A voice of encouragement can make all the difference in life
Three months before I began my freshman year at Seattle Pacific University in the fall of 1970, I went to work for Bob Sumbardo, the general manager at KUEN radio in Wenatchee.
As the youngest announcer at the station, I was encouraged to create a Top 40 format for my four-hour shift spinning platters while adding my ad-lib patter.
The learning curve was steep, but the climb was worth it. I loved my job!
When I went away to college, I signed up for the campus radio station and was given my own weekly show. It was a gig much like I'd had in my summer job back home. Imitating the deejays I listened to on KJR was a hoot!
George Toles, one of the Channel 95 disc jockeys, captured my attention. I was impressed by the casual Christian references he made to secular songs whose lyrics had spiritual values. His easygoing style and his voice were noteworthy.
As I would later discover, George wasn't actually a regular KJR deejay. He was the station's sales manager who filled in for the on-air personalities when they were on vacation. Nonetheless, he was my favorite.
The summer after my freshman year at SPU, I returned to my summer job at KUEN. One Friday evening as I was working my shift, someone knocked at the locked front door of the studio. The stranger introduced himself in his deep resonate voice as George Toles.
"George Toles? Really?" I responded in disbelief. "I know who you are. I listen to you on KJR!"
The surprise visitor went on to tell me that he and his wife, Liz, had randomly tuned in to my radio program while driving over the pass from Seattle. He wanted to stop and tell me what a good job I was doing. Needless to say, I was blown away!
George asked if I was free to join him and Liz for breakfast the following morning at the hotel where they were staying. Of course, I was free. But why would this virtual stranger interrupt his weekend getaway with his wife to spend time with me? I wondered.
As we visited over eggs and pancakes, George gave me a guided tour of his journey as a Jesus follower. He told me how his life as a broadcaster began. In the course of conversation, he mentioned he was the courtside announcer for the Seattle SuperSonics. He offered to get me into a game or two once the new season began.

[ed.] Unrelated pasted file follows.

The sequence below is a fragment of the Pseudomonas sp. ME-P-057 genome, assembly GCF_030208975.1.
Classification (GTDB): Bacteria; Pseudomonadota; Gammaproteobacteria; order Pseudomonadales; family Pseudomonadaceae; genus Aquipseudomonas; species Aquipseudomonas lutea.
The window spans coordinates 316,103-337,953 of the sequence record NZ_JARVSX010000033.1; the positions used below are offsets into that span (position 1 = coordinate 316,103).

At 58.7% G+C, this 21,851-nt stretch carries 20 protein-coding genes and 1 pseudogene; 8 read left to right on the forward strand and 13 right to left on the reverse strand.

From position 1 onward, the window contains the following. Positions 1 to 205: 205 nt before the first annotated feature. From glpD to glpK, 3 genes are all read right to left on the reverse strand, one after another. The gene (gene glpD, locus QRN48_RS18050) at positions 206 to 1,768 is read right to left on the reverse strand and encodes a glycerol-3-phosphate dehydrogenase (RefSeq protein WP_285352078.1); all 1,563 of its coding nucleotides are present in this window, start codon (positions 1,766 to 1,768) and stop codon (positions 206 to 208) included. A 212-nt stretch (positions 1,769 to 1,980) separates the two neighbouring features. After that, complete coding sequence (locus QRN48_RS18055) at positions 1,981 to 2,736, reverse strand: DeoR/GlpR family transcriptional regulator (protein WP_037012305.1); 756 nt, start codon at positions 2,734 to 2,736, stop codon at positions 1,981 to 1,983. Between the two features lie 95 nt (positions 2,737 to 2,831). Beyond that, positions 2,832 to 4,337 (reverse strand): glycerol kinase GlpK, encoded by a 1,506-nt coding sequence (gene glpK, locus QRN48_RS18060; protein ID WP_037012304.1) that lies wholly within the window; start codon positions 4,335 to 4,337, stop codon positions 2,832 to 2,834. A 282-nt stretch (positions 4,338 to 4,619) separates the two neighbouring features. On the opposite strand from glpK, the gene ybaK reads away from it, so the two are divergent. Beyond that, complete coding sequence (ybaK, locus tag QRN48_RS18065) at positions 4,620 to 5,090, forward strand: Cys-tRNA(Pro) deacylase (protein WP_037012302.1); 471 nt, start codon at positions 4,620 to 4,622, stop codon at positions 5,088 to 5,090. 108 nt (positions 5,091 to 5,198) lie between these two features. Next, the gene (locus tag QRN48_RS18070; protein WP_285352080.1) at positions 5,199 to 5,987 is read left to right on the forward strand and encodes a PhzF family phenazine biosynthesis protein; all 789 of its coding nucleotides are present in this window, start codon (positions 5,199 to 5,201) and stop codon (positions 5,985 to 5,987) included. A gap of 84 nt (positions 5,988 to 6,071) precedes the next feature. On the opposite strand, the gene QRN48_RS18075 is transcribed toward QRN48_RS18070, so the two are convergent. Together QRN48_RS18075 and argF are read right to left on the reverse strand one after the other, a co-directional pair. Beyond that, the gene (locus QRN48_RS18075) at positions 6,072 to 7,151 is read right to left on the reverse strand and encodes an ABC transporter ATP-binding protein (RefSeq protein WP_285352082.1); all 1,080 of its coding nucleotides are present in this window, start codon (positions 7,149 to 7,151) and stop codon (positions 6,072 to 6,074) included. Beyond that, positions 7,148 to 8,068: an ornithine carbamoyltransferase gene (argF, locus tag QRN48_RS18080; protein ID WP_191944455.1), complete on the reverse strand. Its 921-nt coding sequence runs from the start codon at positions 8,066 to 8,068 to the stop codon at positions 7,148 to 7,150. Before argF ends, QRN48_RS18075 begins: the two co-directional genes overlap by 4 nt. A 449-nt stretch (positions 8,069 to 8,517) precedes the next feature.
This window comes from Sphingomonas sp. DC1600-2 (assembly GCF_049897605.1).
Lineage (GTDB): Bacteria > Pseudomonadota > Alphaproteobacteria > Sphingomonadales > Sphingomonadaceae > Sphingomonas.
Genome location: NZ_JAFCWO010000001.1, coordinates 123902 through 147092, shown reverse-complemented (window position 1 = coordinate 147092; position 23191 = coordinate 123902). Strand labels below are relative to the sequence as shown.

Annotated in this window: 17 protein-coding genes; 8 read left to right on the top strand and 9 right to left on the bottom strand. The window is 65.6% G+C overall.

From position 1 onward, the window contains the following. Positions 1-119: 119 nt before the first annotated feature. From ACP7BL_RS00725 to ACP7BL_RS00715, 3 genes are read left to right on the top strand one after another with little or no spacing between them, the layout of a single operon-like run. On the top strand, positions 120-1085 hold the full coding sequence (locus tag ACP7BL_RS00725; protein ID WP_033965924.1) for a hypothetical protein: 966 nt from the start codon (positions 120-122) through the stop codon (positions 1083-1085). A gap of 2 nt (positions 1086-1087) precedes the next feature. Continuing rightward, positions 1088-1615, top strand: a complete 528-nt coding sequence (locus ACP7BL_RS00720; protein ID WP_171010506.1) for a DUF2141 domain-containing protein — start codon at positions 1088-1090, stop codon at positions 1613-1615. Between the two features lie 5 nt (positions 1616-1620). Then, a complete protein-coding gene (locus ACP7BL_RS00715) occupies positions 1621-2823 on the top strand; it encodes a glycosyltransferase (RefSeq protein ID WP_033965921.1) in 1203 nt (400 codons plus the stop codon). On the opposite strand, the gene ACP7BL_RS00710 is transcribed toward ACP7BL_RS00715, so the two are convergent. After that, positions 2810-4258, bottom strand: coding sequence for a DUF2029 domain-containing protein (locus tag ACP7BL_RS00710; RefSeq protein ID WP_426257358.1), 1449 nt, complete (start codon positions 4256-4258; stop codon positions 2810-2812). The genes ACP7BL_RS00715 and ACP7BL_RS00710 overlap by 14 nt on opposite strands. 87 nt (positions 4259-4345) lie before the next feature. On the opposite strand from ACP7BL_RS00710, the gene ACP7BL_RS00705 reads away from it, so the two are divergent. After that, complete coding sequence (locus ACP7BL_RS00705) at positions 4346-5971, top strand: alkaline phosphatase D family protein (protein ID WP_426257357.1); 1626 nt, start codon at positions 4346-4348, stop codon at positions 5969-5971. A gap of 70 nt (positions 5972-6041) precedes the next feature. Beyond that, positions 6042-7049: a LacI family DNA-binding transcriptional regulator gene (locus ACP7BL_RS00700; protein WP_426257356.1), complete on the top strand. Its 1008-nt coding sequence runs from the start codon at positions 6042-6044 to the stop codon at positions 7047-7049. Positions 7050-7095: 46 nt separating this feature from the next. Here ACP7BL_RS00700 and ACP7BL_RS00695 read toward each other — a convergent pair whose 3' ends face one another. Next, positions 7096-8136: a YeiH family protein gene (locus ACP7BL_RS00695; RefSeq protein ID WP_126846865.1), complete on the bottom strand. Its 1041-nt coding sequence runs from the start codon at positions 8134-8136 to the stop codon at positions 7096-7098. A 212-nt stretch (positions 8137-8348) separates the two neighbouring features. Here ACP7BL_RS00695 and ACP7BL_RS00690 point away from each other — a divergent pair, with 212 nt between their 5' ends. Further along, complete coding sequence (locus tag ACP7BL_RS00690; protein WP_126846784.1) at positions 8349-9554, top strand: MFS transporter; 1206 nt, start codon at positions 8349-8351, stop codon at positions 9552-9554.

I confided to my new friend that I'd sensed a call to ministry since I was 12. But I also confessed how much I enjoyed working in radio. My new friend assured me I would discover God's plan in God's time.
George's encouragement to follow my heart still rings in my head. And George's encouragement continues to this day 51 years later as our friendship lives on. Although he is battling Parkinson's disease, he still finds the strength to speak into my life.
On that morning at Eddie Mays Inn coffee shop, I had no way of knowing how the next half-century would play out. My life as a pastor has seamlessly incorporated countless opportunities to use my voice in radio and studio work.
And all along George Toles has been a sounding board and the voice of reason.
I look back on that chance encounter in the summer of 1971 as a "Godwink" that changed the course of my life.
That 33-year-old radio veteran who reached out to a 19-year-old radio novice reminds me of another 33-year-old who looked for ways to encourage others. Just as that first century carpenter-turned-rabbi graced others with his belief in them, I want to do the same. I want to pay it forward. You too?
• The Rev. Greg Asimakoupoulos is a former Naperville resident who writes about faith and family.